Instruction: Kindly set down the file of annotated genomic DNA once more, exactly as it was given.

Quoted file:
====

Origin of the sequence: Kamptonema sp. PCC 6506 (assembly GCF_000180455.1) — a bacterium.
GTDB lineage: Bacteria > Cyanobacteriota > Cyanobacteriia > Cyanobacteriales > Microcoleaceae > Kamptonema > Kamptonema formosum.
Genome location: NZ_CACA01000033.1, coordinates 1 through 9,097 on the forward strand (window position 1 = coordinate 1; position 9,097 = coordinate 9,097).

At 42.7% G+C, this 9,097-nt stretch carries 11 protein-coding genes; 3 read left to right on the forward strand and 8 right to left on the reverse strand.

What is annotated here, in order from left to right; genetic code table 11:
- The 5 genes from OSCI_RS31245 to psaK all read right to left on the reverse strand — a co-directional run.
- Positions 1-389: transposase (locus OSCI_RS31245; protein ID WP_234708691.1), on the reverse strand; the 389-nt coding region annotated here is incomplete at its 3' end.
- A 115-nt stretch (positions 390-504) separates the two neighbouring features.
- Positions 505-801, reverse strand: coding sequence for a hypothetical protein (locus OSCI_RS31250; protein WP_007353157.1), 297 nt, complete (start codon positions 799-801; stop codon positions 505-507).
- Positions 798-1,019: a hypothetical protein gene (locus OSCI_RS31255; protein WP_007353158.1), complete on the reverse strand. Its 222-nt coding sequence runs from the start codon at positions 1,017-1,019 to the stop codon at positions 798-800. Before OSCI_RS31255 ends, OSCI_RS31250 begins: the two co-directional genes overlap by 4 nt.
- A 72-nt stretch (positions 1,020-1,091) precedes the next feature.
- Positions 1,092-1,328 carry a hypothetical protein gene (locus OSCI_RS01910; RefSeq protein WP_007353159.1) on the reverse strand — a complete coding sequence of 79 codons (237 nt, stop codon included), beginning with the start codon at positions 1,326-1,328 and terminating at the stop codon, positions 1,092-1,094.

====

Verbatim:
Origin of the sequence: Kamptonema sp. PCC 6506 (assembly GCF_000180455.1) — a bacterium.
GTDB lineage: Bacteria > Cyanobacteriota > Cyanobacteriia > Cyanobacteriales > Microcoleaceae > Kamptonema > Kamptonema formosum.
Genome location: NZ_CACA01000033.1, coordinates 1 through 9,097 on the forward strand (window position 1 = coordinate 1; position 9,097 = coordinate 9,097).

At 42.7% G+C, this 9,097-nt stretch carries 11 protein-coding genes; 3 read left to right on the forward strand and 8 right to left on the reverse strand.

What is annotated here, in order from left to right; genetic code table 11:
- The 5 genes from OSCI_RS31245 to psaK all read right to left on the reverse strand — a co-directional run.
- Positions 1-389: transposase (locus OSCI_RS31245; protein ID WP_234708691.1), on the reverse strand; the 389-nt coding region annotated here is incomplete at its 3' end.
- A 115-nt stretch (positions 390-504) separates the two neighbouring features.
- Positions 505-801, reverse strand: coding sequence for a hypothetical protein (locus OSCI_RS31250; protein WP_007353157.1), 297 nt, complete (start codon positions 799-801; stop codon positions 505-507).
- Positions 798-1,019: a hypothetical protein gene (locus OSCI_RS31255; protein WP_007353158.1), complete on the reverse strand. Its 222-nt coding sequence runs from the start codon at positions 1,017-1,019 to the stop codon at positions 798-800. Before OSCI_RS31255 ends, OSCI_RS31250 begins: the two co-directional genes overlap by 4 nt.
- A 72-nt stretch (positions 1,020-1,091) precedes the next feature.
- Positions 1,092-1,328 carry a hypothetical protein gene (locus OSCI_RS01910; RefSeq protein WP_007353159.1) on the reverse strand — a complete coding sequence of 79 codons (237 nt, stop codon included), beginning with the start codon at positions 1,326-1,328 and terminating at the stop codon, positions 1,092-1,094.